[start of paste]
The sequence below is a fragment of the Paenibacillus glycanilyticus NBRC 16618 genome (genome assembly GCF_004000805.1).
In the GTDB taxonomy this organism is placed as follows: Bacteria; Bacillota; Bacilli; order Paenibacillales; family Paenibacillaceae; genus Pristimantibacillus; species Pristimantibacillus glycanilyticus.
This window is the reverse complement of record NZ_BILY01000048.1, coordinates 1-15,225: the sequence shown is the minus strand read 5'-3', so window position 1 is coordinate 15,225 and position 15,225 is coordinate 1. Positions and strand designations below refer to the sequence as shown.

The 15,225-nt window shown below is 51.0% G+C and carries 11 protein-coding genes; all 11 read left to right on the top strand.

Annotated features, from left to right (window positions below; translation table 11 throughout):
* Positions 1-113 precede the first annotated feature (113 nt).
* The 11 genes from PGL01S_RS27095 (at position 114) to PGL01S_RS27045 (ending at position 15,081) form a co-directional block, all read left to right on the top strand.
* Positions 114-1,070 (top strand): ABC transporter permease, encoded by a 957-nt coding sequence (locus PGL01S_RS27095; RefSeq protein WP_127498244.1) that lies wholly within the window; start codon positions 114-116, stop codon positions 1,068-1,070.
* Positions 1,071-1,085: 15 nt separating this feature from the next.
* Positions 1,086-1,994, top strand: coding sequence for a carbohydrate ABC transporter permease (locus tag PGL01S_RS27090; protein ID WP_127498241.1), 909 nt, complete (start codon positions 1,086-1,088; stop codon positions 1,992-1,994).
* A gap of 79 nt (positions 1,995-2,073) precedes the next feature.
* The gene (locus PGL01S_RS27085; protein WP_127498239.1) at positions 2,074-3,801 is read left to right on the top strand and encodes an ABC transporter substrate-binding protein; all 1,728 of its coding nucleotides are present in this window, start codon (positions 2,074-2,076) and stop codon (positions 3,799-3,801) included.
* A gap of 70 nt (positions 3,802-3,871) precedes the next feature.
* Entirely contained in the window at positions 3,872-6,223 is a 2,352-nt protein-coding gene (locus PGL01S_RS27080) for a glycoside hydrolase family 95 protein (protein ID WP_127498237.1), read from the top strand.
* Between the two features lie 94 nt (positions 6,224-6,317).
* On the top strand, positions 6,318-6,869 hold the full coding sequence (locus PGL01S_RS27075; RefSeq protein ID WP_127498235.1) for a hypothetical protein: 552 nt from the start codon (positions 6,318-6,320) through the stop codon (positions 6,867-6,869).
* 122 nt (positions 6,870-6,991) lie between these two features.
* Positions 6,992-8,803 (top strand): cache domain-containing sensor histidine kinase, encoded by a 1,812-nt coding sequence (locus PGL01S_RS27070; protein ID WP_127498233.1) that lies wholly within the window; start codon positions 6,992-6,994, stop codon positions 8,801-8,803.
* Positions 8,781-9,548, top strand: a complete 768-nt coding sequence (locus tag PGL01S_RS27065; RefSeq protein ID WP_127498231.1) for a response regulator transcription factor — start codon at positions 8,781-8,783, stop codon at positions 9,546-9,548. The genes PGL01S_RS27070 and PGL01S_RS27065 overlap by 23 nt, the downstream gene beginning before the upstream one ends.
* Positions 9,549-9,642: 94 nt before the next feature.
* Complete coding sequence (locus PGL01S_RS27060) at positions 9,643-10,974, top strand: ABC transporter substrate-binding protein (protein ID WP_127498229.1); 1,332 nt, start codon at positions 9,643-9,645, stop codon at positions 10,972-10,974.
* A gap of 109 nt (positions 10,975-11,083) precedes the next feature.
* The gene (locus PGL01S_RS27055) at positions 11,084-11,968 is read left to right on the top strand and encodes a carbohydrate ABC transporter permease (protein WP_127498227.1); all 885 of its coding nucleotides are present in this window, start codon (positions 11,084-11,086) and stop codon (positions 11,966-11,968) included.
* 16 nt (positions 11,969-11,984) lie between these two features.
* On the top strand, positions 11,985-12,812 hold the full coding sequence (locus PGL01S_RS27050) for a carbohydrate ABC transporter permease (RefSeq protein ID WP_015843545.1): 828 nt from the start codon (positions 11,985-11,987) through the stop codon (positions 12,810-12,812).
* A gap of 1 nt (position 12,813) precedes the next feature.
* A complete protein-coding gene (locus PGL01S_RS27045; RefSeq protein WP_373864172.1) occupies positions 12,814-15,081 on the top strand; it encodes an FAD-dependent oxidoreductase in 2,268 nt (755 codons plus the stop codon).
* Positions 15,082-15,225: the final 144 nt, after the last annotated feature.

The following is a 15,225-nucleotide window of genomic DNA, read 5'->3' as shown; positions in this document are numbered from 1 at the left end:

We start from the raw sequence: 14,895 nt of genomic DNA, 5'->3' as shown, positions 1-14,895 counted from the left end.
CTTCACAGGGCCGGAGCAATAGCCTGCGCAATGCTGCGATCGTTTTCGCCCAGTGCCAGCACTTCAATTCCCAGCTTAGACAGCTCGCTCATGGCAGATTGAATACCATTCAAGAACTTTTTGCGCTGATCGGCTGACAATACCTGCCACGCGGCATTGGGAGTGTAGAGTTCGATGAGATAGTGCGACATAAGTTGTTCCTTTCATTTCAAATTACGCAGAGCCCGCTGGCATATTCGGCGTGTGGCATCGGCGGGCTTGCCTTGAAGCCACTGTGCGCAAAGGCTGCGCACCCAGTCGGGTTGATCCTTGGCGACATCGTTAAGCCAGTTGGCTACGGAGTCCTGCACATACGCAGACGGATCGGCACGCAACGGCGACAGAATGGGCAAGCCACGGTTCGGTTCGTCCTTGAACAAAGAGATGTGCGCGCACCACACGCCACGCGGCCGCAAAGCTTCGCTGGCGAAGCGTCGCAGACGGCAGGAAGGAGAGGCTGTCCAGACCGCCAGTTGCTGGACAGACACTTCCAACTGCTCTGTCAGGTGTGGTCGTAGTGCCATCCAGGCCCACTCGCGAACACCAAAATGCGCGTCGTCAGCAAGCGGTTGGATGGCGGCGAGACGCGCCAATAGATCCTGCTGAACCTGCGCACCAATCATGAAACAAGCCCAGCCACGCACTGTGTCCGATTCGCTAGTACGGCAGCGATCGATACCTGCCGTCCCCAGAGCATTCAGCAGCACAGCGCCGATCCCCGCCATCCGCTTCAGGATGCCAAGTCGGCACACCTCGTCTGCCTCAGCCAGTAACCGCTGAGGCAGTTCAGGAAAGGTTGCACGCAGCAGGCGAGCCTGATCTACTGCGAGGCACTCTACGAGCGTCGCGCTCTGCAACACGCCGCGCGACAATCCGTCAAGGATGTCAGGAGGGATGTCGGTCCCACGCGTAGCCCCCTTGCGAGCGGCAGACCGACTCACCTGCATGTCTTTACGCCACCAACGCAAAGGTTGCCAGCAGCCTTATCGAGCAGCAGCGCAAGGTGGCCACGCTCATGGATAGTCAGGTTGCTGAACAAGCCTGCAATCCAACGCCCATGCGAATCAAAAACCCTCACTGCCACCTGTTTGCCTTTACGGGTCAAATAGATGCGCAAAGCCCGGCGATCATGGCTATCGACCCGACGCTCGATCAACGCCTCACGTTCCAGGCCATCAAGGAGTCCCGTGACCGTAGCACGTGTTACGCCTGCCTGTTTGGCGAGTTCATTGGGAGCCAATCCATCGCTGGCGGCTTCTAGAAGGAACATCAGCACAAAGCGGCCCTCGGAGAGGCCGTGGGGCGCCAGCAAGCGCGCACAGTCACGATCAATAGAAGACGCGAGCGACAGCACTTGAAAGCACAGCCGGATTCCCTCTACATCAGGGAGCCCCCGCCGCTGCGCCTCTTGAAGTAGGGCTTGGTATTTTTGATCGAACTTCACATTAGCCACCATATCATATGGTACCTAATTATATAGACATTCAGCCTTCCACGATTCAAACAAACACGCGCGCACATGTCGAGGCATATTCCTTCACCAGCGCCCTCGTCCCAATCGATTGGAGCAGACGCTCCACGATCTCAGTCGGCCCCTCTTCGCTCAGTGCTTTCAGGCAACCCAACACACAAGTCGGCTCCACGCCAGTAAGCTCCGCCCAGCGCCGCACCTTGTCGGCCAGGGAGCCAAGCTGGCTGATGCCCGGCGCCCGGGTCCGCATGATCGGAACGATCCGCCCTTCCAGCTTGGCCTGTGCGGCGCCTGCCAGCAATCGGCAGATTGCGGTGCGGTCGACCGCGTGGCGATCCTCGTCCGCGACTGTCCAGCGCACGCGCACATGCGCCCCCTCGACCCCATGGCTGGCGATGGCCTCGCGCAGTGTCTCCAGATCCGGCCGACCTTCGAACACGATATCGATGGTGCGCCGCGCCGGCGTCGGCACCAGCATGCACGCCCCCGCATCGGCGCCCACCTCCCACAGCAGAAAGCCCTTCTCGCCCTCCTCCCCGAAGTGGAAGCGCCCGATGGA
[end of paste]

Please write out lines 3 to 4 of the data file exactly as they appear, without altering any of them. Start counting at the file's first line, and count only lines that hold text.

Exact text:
This window is the reverse complement of record NZ_BILY01000048.1, coordinates 1-15,225: the sequence shown is the minus strand read 5'-3', so window position 1 is coordinate 15,225 and position 15,225 is coordinate 1. Positions and strand designations below refer to the sequence as shown.

The 15,225-nt window shown below is 51.0% G+C and carries 11 protein-coding genes; all 11 read left to right on the top strand.